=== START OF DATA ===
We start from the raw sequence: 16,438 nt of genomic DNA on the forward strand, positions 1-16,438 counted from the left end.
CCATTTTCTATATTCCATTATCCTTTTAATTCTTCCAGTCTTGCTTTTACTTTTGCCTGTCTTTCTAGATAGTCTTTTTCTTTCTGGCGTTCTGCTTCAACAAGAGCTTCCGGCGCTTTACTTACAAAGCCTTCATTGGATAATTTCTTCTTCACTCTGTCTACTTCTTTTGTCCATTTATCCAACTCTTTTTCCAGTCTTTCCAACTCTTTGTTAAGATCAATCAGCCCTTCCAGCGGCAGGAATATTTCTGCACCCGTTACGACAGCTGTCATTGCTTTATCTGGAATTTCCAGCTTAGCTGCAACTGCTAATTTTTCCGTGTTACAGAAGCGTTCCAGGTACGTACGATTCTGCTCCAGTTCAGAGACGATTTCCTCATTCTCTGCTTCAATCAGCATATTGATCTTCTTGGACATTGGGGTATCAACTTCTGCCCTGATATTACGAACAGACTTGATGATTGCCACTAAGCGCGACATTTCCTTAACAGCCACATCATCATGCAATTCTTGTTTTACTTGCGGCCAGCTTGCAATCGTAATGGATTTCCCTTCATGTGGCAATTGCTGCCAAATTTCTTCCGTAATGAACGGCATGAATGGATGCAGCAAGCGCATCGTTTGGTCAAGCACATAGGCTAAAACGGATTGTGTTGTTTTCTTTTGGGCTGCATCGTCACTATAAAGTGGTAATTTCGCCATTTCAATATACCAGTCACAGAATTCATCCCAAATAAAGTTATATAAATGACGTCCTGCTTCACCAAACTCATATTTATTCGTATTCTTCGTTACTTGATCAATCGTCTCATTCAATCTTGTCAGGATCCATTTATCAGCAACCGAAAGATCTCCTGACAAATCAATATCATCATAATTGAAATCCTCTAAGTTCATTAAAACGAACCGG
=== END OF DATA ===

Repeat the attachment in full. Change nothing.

We start from the raw sequence: 16,438 nt of genomic DNA on the forward strand, positions 1-16,438 counted from the left end.
CCATTTTCTATATTCCATTATCCTTTTAATTCTTCCAGTCTTGCTTTTACTTTTGCCTGTCTTTCTAGATAGTCTTTTTCTTTCTGGCGTTCTGCTTCAACAAGAGCTTCCGGCGCTTTACTTACAAAGCCTTCATTGGATAATTTCTTCTTCACTCTGTCTACTTCTTTTGTCCATTTATCCAACTCTTTTTCCAGTCTTTCCAACTCTTTGTTAAGATCAATCAGCCCTTCCAGCGGCAGGAATATTTCTGCACCCGTTACGACAGCTGTCATTGCTTTATCTGGAATTTCCAGCTTAGCTGCAACTGCTAATTTTTCCGTGTTACAGAAGCGTTCCAGGTACGTACGATTCTGCTCCAGTTCAGAGACGATTTCCTCATTCTCTGCTTCAATCAGCATATTGATCTTCTTGGACATTGGGGTATCAACTTCTGCCCTGATATTACGAACAGACTTGATGATTGCCACTAAGCGCGACATTTCCTTAACAGCCACATCATCATGCAATTCTTGTTTTACTTGCGGCCAGCTTGCAATCGTAATGGATTTCCCTTCATGTGGCAATTGCTGCCAAATTTCTTCCGTAATGAACGGCATGAATGGATGCAGCAAGCGCATCGTTTGGTCAAGCACATAGGCTAAAACGGATTGTGTTGTTTTCTTTTGGGCTGCATCGTCACTATAAAGTGGTAATTTCGCCATTTCAATATACCAGTCACAGAATTCATCCCAAATAAAGTTATATAAATGACGTCCTGCTTCACCAAACTCATATTTATTCGTATTCTTCGTTACTTGATCAATCGTCTCATTCAATCTTGTCAGGATCCATTTATCAGCAACCGAAAGATCTCCTGACAAATCAATATCATCATAATTGAAATCCTCTAAGTTCATTAAAACGAACCGG